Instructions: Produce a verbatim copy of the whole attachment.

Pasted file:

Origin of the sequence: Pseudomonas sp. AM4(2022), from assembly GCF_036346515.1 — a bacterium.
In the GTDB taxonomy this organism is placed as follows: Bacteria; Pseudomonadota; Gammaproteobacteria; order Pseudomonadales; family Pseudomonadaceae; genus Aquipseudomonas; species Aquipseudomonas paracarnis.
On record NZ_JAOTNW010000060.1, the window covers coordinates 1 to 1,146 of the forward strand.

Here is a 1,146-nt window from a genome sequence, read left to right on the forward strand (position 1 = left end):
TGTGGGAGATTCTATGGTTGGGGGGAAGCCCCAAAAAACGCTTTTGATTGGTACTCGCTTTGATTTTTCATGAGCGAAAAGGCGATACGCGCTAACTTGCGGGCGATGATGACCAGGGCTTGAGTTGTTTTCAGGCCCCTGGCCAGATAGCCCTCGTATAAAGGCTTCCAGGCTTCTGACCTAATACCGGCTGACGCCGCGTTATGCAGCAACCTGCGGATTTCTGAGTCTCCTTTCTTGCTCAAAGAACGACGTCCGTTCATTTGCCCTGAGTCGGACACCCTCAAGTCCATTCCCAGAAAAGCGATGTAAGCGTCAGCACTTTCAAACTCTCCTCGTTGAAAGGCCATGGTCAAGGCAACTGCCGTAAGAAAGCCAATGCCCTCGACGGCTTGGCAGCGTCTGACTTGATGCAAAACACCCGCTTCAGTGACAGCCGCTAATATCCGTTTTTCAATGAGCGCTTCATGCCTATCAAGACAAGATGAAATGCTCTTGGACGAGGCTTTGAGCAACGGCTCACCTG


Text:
Origin of the sequence: Pseudomonas sp. AM4(2022), from assembly GCF_036346515.1 — a bacterium.
In the GTDB taxonomy this organism is placed as follows: Bacteria; Pseudomonadota; Gammaproteobacteria; order Pseudomonadales; family Pseudomonadaceae; genus Aquipseudomonas; species Aquipseudomonas paracarnis.
On record NZ_JAOTNW010000060.1, the window covers coordinates 1 to 1,146 of the forward strand.

Here is a 1,146-nt window from a genome sequence, read left to right on the forward strand (position 1 = left end):
TGTGGGAGATTCTATGGTTGGGGGGAAGCCCCAAAAAACGCTTTTGATTGGTACTCGCTTTGATTTTTCATGAGCGAAAAGGCGATACGCGCTAACTTGCGGGCGATGATGACCAGGGCTTGAGTTGTTTTCAGGCCCCTGGCCAGATAGCCCTCGTATAAAGGCTTCCAGGCTTCTGACCTAATACCGGCTGACGCCGCGTTATGCAGCAACCTGCGGATTTCTGAGTCTCCTTTCTTGCTCAAAGAACGACGTCCGTTCATTTGCCCTGAGTCGGACACCCTCAAGTCCATTCCCAGAAAAGCGATGTAAGCGTCAGCACTTTCAAACTCTCCTCGTTGAAAGGCCATGGTCAAGGCAACTGCCGTAAGAAAGCCAATGCCCTCGACGGCTTGGCAGCGTCTGACTTGATGCAAAACACCCGCTTCAGTGACAGCCGCTAATATCCGTTTTTCAATGAGCGCTTCATGCCTATCAAGACAAGATGAAATGCTCTTGGACGAGGCTTTGAGCAACGGCTCACCTG